New mobile payments app aims to change the way tipping works

Alibaba shows interest in mobile payments from Apple Pay
by Internet Marketing Genius, Jason Fladlien
by Internet Marketing Genius, Jason Fladlien

New tipping app has been launched in Las Vegas

A new mobile payments application is being launched in Las Vegas, Nevada. The app, called Tip.ly, is designed with tips in mind. Many of the people that work in Las Vegas, particularly those that work on the Strip, survive off the tips they receive from customers. The new app is meant to make it easier for people to tip for the services they receive, further removing the need for cash.

App uses money transfer system and facial recognition technology to issue tips

Usually, tips cannot be made from a credit card, which means that bellhops, valet drivers, and housekeepers rely on cash tips for the services that they provide. Tip.ly aims to solve this problem, allowing users to make tips using a mobile device rather than physical currency. The app combines a money transfer system developed by Venmo with facial recognition technology. In order to issue a tip, the user must take a picture of the person they wish to tip and choose an amount of money to send to this person.

Recipients will have to create a Tip.ly profile in order to get their tips

Alibaba shows interest in mobile payments from Apple PayThose receiving tips will have to sign up for a Tip.ly account, but it does not matter when they do so. When a tip is issued, the funds are held until they are collected by the recipient. The recipient will have to upload a picture of themselves to their Tip.ly account in order to collect the funds they have been sent and this process is governed by facial recognition technology.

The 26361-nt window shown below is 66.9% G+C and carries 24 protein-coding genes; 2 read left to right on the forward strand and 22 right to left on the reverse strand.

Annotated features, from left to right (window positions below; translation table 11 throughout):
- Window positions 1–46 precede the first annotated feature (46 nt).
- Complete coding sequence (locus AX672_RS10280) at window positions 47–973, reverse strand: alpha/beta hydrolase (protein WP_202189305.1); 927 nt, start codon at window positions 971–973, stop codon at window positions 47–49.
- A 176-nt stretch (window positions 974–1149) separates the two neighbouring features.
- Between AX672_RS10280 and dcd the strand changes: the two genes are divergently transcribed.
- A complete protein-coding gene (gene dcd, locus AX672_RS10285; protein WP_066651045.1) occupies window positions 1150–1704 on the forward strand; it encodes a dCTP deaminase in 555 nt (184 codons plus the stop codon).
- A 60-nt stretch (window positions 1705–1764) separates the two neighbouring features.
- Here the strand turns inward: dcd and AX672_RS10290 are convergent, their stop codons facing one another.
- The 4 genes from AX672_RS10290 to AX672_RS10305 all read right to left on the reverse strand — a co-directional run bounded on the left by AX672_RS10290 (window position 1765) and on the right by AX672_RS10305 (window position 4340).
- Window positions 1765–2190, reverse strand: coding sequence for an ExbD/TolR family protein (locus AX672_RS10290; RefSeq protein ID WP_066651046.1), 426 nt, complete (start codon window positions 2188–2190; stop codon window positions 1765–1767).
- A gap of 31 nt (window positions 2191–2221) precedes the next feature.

App could make the tipping process slightly more complicated for consumers and workers alike

There are some concerns regarding the process, of course, many of which are based around the app’s use of facial recognition. Some people may be uncomfortable with others taking pictures of them, which would limit their ability to collect tips that are issued through Tip.ly. Consumers may be somewhat resistant to using the application as well, as it introduces a certain degree of complication to the tipping process in general.

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